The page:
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Nathan Moody
(atomick) - MLife

Locale: San Francisco Bay Area
Arm Gaiters on 07/16/2006 23:19:13 MDT Print View

I've been increasingly switching between biking, kayaking, hiking and running for exercise and I've come to love a very simple, incredibly lightweight extension to my comfort zone, which has other uses as well: arm gaiters.

Long used by bicyclists and runners, arm gaiters are fantastically flexible for backpackers as well. A sleeveless base layer and a pair of arm gaiters weighs about the same as a long-sleeved base layer of the same material (usually, don't quote me on ounces/grams here but mine weigh 1.5 oz. for a pair)...but has the rather massive advantage of not requiring pack removal to remove the gaiters.

My cold-night-hot-day mountain clothing system now revolves around sleeveless LW capilene tees, one pair of arm gaiters, a windshirt, an insulator, and a rain shell. I find that arm gaiters can be slipped on and off easier, and more frequently, than a wind shirt and keeps my other layers in the pack a lot more frequently. That keeps me hiking comfier, farther, and faster.

Arm gaiters to be useful when knotted together and soaked, to keep an injured or heat-exhausted colleague cool (personal experience forced this particular usage). They can be used to insulate the hand from hot objects (careful, though, typical polyester melting rules apply!) They can even be used as insulators on thin water bottles!

Christopher Plesko
(Pivvay) - F

Locale: Rocky Mountains
Arm warmers... on 07/17/2006 06:59:20 MDT Print View

my cycling friends and I call them arm warmers. They come in a variety of styles too (thin to fleece lined and warmer).

Pretty essential part of my 3 season riding gear once it's warm enough to ditch the LS base layer.

Michael Wands
(walksoftly) - F

Locale: Piney Woods
Re: Arm warmers... on 07/17/2006 09:18:20 MDT Print View

I have some of the fleece-lined warmers for both arms and legs. Don't usually hike in the leg warmers because they seem to roll down, but they are great to sleep in.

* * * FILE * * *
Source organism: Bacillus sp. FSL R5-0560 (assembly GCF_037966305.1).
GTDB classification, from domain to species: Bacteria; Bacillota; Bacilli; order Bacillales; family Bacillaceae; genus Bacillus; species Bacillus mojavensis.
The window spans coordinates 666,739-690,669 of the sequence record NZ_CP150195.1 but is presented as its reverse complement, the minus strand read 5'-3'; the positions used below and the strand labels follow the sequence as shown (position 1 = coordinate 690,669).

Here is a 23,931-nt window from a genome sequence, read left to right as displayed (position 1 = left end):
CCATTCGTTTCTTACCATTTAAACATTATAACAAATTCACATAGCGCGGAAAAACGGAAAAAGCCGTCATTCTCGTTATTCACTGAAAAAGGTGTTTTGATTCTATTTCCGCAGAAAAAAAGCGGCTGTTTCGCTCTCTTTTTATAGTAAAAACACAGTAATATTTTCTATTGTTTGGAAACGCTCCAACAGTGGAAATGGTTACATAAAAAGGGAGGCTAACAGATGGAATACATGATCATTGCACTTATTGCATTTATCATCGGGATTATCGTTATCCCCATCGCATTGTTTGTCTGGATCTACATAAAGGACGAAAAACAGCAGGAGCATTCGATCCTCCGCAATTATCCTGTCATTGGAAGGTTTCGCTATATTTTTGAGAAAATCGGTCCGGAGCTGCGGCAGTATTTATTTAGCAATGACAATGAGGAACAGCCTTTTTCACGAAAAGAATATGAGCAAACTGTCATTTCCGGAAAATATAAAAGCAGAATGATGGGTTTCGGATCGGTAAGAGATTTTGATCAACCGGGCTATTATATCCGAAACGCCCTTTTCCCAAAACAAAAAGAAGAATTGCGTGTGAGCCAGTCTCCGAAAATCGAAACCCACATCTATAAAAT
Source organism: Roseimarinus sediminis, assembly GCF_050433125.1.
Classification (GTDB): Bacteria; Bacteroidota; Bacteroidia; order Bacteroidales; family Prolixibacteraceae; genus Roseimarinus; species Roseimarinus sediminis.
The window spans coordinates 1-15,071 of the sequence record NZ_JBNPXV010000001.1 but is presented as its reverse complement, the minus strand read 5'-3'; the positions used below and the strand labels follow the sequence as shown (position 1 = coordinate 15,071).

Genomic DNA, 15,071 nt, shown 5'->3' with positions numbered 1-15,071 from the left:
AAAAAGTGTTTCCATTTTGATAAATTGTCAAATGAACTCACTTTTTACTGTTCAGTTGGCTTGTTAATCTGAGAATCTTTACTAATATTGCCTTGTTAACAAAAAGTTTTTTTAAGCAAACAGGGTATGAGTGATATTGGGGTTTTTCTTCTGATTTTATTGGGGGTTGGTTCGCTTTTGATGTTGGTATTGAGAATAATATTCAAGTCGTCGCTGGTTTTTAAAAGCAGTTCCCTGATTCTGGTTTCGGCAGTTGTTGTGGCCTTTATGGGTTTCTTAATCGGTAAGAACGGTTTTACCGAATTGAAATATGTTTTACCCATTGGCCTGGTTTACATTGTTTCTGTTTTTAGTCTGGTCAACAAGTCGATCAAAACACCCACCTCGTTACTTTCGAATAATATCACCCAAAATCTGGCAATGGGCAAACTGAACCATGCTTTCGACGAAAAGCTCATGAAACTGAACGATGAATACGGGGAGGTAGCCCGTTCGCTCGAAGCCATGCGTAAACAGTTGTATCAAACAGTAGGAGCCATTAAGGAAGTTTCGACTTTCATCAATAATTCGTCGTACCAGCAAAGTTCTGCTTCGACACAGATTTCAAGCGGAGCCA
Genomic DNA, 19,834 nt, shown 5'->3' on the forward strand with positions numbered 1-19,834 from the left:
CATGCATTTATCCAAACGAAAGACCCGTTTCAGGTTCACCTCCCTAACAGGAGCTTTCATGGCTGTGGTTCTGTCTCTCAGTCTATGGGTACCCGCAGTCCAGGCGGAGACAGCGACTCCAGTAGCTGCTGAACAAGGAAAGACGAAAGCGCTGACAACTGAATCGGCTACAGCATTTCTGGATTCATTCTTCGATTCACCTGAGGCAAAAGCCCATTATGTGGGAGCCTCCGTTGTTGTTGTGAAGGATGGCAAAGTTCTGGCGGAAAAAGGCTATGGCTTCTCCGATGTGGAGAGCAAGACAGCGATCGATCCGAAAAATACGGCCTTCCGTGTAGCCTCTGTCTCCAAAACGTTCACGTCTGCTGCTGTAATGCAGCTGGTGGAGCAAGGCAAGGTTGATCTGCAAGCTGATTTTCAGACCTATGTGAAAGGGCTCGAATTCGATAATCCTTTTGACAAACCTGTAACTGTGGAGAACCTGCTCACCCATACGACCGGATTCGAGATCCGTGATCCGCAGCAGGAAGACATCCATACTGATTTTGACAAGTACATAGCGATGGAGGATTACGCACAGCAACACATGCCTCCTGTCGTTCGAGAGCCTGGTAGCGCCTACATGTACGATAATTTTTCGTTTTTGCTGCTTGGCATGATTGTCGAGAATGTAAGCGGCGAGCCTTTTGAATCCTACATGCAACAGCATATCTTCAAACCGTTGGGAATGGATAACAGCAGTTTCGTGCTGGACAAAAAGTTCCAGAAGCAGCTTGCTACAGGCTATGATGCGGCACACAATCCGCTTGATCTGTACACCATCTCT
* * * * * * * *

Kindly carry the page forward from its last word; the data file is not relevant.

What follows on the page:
Richard Stein
(buckaroobanzai) - F
Re: Arm Gaiters on 08/09/2006 17:45:47 MDT Print View

I am exceptionally sensitive to the sun, so arm gaiters sounded like a great strategy. I just got back from the high Sierras (my very first backpacking trip, BTW). The arm gaiters I used were for sun protection mostly, so I cut off the arms of an undersized water shirt I was not using (an SPF30 "rashie") and rolled them onto my arms as needed. No burn at all, some weather protection and often delayed the mosquitoes long enough to swat them before they stung through the material. On one hot day, the soaked and wrung-out gaiters were nicely cooling.

After a few days of use I was having to pull up on them a little as the elasticity was giving a bit, but a couple of tiny clips held them in place. I plan on sewing some elastic to avoid this in the future.

Edited by buckaroobanzai on 08/09/2006 17:47:05 MDT.

Christopher Plesko
(Pivvay) - F

Locale: Rocky Mountains
Sun protection! on 08/09/2006 22:28:22 MDT Print View

Yes they are awesome for covering up. Between arm and knee warmers I rarely have to apply sunscreen except on my face and even that is shaded by the brim of my cycling cap.